Late Saturday night, I was sitting up here in my office/den/Wolf's Lair/Bat Cave messing around on the internet, as I'm apt to do every week because there's really nothing on television besides Saturday Night Live. I'll generally turn on the radio to WFMT, which is THE classical station here in this area of the country. But on Saturday night, they have "hillbilly music hour" around midnight and I like listening to it for some odd reason. Except last Saturday night, WFMT was in the midst of one of their pledge drives, so they'd brought in a gaggle of opera singers to sit in a round table and drone on about their parts in Tosca or Pagliacci or some other operatic bullshit.
Anyway, one of them started talking about a stint in Las Vegas, which started me thinking about that leg of our trip. Now normally, when one takes a trip, they most often remember the sights that they think they should. Like the Grand Canyon, Niagara Falls or Akron, Ohio. But I've found that long after the adventure is over, you start thinking about other things that didn't make an impression on you at the time, but inexplicably pop up when you least expect it.
In my case, on Saturday night, it was Primm, Nevada.
Welcome to Primm
Jan and I had left Salinas, California early Monday morning, with the goal of making it to Las Vegas by nightfall. We went down the central valley through Bakersfield and hooked into I-15 (The Gambler's Highway) around Barstow and headed north. I-15 runs along the north side of the Mojave Desert and climbs into the Providence Mountains until you reach the Nevada border, where you run through a pass and dive down into the Ivanpah Dry Lake.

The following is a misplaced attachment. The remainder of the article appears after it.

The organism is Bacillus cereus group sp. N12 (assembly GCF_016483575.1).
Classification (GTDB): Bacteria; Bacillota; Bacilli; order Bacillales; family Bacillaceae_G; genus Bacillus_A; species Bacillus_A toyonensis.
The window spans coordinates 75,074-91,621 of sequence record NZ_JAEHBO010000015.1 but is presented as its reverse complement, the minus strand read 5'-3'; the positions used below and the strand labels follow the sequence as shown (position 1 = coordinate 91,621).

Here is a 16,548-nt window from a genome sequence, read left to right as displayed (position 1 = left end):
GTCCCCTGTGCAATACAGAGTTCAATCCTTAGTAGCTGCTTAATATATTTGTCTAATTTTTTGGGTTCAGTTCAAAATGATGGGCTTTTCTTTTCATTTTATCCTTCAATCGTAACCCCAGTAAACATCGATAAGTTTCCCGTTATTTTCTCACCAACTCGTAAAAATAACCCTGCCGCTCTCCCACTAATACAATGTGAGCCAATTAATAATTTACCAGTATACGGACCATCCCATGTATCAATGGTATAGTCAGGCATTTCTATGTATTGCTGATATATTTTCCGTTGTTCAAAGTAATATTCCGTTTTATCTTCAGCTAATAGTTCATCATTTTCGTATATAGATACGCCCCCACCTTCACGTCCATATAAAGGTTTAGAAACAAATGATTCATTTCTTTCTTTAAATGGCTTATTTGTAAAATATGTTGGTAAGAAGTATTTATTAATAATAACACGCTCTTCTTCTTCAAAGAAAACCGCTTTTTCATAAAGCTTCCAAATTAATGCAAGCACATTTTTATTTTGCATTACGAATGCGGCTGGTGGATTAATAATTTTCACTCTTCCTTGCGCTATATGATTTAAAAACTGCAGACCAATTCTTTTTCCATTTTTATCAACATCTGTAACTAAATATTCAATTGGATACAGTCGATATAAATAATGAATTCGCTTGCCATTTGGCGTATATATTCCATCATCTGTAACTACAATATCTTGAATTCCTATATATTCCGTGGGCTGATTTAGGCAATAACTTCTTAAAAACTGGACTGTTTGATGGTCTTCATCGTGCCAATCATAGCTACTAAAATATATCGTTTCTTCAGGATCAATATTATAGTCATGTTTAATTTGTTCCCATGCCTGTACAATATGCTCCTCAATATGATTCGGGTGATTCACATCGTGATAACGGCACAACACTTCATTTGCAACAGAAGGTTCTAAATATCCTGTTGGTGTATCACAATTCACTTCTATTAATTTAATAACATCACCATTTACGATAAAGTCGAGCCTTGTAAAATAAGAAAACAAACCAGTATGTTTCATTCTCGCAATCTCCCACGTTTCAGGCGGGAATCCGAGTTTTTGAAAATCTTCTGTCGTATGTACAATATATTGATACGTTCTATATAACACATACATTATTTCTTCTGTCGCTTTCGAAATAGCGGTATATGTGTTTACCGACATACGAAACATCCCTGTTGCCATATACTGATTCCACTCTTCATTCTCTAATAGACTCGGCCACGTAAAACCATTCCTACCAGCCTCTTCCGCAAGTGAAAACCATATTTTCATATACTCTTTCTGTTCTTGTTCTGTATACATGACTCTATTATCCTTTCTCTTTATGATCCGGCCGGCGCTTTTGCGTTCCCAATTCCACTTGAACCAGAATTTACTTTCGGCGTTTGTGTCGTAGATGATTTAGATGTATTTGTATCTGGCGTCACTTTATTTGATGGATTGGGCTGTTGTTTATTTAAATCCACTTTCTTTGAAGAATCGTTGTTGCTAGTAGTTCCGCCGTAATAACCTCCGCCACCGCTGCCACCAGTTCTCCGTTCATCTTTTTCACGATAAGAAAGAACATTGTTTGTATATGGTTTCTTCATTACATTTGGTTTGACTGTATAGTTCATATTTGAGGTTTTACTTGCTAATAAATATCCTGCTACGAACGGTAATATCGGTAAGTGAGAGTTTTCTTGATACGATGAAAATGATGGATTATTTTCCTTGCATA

And there sits Primm, just waiting for you.
Driving through the desert is boring. Period. So, when I saw Primm loom into sight through the windshield, I wanted to stop and stretch my legs, buy some gas so we didn't have to do it in Las Vegas (which is right behind the mountains at the top of the picture), and get a soda.
At the moment I committed the car to the off ramp, the thought came to me that I might have made a mistake. This place was some one's idea of Kiddieland meets Sodom & Gomorrah. When we pulled into one of the gas stations in town (?), this greeted us:
Buffalo Bill's Resort & Casino
This hideous structure is surrounded by a roller coaster, which also runs over the street (which can be very distracting). My plan to fill the car up was scrapped, because there wasn't an open pump at any of the stations, so I shoehorned the car in at a quick stop and ran inside to use the restroom and get some snacks.
The quick stop was the size of a casino, and was filled with people in various stages of dress and sobriety. People were walking around with beers in their hands and a few were toting bottles of vodka. I went to use the restroom and was glad I only had to piss, because two of the stalls were occupied by guys puking their guts out (this is 3 in the afternoon). I did my business, bought my stuff (why did they card me to buy Doritos?) and literally ran back to the car. Jan had wisely chose to remain in the vehicle and asked me politely if we could please get the fuck out of here.
So we burned into the on ramp and headed for the relative safety, security and saneness of Las Vegas. For a few minutes after we left, I wondered if the founding fathers of the Great State of Nevada had intended that carnival from hell to be the first impression a visitor had of their proud home. And then I thought it was probably what people expected from Nevada, just like people expect to see a cowboy when they roll across the Texas state line or a guy standing there with a bucket of maple syrup when they enter Vermont.
In any event, I'm promising no more vacation stories ... unless I think of something else.